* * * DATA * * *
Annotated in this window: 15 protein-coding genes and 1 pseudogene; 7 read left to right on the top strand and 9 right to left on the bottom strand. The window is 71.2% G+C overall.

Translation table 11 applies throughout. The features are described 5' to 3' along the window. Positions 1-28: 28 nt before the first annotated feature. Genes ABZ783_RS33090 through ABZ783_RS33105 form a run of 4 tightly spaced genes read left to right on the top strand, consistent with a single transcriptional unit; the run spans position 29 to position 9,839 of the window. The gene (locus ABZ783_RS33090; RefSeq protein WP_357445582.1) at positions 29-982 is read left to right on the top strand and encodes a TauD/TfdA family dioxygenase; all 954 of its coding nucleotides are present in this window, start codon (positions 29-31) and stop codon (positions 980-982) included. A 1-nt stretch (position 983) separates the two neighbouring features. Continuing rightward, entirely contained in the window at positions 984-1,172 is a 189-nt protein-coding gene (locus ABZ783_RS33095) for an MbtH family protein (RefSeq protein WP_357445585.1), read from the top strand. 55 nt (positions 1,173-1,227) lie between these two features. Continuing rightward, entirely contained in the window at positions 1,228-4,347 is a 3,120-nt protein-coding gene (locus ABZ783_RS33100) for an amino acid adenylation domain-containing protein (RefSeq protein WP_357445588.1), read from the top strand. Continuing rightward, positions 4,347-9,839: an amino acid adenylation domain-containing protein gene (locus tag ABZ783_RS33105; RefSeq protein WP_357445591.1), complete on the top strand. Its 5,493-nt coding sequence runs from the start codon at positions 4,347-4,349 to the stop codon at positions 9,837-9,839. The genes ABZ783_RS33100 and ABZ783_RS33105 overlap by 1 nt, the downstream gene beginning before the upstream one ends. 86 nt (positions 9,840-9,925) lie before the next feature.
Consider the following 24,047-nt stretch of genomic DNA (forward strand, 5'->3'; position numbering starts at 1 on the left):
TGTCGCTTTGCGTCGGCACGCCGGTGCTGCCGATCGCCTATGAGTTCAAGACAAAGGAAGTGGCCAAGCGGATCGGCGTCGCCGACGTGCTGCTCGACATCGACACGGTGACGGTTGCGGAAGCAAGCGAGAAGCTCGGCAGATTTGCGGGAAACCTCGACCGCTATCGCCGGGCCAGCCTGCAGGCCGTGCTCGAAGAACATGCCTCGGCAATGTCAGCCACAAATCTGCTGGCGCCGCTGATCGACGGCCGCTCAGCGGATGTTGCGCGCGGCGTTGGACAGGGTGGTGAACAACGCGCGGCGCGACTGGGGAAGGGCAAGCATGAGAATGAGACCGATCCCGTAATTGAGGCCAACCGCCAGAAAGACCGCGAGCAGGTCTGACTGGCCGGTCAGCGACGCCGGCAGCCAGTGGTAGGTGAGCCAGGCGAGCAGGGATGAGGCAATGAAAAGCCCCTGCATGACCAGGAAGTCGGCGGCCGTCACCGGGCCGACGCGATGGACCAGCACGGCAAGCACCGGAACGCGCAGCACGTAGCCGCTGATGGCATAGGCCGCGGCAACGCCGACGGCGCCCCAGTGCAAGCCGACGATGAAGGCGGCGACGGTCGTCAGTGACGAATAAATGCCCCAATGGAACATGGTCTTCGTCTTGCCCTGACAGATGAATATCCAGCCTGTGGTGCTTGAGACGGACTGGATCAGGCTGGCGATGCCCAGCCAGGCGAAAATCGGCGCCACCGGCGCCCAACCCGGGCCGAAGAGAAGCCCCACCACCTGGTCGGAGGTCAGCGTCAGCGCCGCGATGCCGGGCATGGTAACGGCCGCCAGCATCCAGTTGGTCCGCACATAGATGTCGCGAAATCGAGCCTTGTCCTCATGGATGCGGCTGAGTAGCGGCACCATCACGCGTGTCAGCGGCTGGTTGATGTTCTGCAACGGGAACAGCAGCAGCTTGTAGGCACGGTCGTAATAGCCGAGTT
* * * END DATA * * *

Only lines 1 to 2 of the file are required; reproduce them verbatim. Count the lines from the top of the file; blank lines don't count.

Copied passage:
Annotated in this window: 15 protein-coding genes and 1 pseudogene; 7 read left to right on the top strand and 9 right to left on the bottom strand. The window is 71.2% G+C overall.

Translation table 11 applies throughout. The features are described 5' to 3' along the window. Positions 1-28: 28 nt before the first annotated feature. Genes ABZ783_RS33090 through ABZ783_RS33105 form a run of 4 tightly spaced genes read left to right on the top strand, consistent with a single transcriptional unit; the run spans position 29 to position 9,839 of the window. The gene (locus ABZ783_RS33090; RefSeq protein WP_357445582.1) at positions 29-982 is read left to right on the top strand and encodes a TauD/TfdA family dioxygenase; all 954 of its coding nucleotides are present in this window, start codon (positions 29-31) and stop codon (positions 980-982) included. A 1-nt stretch (position 983) separates the two neighbouring features. Continuing rightward, entirely contained in the window at positions 984-1,172 is a 189-nt protein-coding gene (locus ABZ783_RS33095) for an MbtH family protein (RefSeq protein WP_357445585.1), read from the top strand. 55 nt (positions 1,173-1,227) lie between these two features. Continuing rightward, entirely contained in the window at positions 1,228-4,347 is a 3,120-nt protein-coding gene (locus ABZ783_RS33100) for an amino acid adenylation domain-containing protein (RefSeq protein WP_357445588.1), read from the top strand. Continuing rightward, positions 4,347-9,839: an amino acid adenylation domain-containing protein gene (locus tag ABZ783_RS33105; RefSeq protein WP_357445591.1), complete on the top strand. Its 5,493-nt coding sequence runs from the start codon at positions 4,347-4,349 to the stop codon at positions 9,837-9,839. The genes ABZ783_RS33100 and ABZ783_RS33105 overlap by 1 nt, the downstream gene beginning before the upstream one ends. 86 nt (positions 9,840-9,925) lie before the next feature.